In order to maintain their non-profit status, the IRS has rules that say that such institutions have to refrain from outright partisan politics such as supporting political parties and candidates. Some churches have chafed under this restriction, think it an unconstitutional infringement on their free speech rights, and have sought to directly challenge that rule by organizing ‘Pulpit Freedom Sundays’ where they explicitly endorsed candidates and even sent the tapes to the IRS, daring them to come after them.
The IRS has avoided taking up the challenge so far and ignored what the churches have done but that do-nothing option may soon be precluded. The Freedom From Religion Foundation sued the IRS for its inaction, charging that it was not enforcing its rules equally and thus preferring church-based non-profits over others and in a settlement announced yesterday, the IRS agreed to monitor churches and other places of worship for electioneering.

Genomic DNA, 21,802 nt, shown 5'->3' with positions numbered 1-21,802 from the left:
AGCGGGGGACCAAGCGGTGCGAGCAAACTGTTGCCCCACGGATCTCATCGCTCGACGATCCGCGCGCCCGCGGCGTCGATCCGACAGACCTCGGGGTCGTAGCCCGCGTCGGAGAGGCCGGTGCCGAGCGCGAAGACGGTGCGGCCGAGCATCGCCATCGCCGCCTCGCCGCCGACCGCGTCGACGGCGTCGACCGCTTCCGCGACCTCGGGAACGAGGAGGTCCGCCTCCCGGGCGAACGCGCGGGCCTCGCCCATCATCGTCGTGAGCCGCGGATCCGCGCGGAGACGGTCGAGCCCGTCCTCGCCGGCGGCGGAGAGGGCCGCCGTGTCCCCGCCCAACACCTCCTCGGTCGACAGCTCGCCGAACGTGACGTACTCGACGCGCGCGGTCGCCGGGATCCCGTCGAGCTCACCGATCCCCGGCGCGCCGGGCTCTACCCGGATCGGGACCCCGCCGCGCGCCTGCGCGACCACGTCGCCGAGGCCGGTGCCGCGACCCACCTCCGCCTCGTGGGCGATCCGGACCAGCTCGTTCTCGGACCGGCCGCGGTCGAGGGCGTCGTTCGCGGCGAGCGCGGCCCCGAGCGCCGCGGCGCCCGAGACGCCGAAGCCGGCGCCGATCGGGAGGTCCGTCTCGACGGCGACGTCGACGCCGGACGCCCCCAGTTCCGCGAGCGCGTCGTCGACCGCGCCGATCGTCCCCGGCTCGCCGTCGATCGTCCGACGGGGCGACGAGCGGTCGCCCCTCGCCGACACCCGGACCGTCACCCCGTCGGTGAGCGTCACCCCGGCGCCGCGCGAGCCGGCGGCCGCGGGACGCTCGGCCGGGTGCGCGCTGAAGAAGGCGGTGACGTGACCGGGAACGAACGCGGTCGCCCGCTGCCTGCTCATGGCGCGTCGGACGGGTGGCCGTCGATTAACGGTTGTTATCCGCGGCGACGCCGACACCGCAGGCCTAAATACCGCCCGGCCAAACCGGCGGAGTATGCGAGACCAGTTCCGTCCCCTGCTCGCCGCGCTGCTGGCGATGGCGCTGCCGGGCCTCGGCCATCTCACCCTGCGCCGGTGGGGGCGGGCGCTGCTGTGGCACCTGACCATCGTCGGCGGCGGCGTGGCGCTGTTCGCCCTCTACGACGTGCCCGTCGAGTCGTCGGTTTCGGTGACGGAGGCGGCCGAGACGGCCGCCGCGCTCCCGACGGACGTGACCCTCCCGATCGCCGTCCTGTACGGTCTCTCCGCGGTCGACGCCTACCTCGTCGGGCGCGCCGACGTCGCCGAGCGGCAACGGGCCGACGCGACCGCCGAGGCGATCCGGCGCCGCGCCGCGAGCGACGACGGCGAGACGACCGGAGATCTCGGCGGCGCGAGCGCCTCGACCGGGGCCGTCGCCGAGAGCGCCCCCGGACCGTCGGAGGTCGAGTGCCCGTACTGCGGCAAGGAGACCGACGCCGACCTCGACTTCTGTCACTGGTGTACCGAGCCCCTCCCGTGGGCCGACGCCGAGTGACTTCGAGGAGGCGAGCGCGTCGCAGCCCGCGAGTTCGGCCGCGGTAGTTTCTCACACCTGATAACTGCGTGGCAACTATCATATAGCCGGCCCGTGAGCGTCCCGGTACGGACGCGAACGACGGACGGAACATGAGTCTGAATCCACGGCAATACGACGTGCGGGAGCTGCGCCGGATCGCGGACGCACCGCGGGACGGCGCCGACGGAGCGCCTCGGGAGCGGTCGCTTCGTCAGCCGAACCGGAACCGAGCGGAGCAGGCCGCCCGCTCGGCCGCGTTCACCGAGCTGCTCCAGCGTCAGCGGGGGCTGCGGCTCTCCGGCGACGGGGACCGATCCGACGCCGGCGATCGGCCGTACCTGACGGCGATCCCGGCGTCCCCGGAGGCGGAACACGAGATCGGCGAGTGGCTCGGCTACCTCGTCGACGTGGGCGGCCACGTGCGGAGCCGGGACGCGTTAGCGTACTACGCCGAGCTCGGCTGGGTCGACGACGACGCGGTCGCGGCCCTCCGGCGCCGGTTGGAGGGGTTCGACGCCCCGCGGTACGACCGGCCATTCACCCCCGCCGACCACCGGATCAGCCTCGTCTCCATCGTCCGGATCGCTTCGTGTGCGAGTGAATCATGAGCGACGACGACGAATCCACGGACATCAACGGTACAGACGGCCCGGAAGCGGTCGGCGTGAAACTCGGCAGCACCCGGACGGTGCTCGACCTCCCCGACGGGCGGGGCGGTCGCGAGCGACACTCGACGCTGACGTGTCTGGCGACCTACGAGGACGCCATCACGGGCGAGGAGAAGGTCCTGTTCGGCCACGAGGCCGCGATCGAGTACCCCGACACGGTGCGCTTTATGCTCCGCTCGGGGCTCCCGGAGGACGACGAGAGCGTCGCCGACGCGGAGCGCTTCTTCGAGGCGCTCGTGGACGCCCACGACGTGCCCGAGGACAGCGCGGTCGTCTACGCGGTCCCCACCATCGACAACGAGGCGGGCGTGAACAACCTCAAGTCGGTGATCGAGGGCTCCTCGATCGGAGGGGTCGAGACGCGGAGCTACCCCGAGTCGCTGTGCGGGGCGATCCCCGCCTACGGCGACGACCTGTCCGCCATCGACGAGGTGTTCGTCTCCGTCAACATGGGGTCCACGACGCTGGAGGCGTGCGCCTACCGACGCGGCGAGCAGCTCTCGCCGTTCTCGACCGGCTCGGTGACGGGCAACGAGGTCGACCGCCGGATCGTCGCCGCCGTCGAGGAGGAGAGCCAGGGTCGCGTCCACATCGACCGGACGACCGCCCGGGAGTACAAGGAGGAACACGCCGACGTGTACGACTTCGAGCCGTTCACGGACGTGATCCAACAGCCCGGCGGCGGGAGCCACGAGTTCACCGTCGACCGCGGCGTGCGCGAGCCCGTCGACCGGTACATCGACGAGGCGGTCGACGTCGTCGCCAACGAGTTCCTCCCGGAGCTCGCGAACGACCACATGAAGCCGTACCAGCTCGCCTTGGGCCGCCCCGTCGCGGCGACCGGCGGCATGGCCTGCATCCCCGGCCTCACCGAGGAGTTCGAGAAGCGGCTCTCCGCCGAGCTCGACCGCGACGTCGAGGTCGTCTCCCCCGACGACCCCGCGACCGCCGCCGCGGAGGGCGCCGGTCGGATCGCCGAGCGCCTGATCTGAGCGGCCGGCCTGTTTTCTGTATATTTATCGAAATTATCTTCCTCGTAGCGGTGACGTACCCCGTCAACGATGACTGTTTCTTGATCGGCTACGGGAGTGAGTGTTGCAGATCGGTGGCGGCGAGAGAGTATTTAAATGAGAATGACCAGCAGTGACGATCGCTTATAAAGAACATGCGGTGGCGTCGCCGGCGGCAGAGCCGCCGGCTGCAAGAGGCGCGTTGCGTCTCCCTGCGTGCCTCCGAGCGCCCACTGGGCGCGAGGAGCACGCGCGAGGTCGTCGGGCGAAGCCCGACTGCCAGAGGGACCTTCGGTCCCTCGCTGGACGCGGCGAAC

The IRS has now resolved the signature authority issue necessary to initiate church examinations. The IRS also has adopted procedures for reviewing, evaluating and determining whether to initiate church investigations. While the IRS retains “prosecutorial” discretion with regard to any individual case, the IRS no longer has a blanket policy or practice of non-enforcement of political activity restrictions as to churches.
This settlement does not force the IRS to sue churches but it would be hard pressed to ignore cases of blatant electioneering, which is what the Pulpit Freedom Sunday churches are deliberately doing.
So expect to see a legal confrontation soon as to whether the IRS can make rules restricting the rights of speech in return for granting tax-exempt status.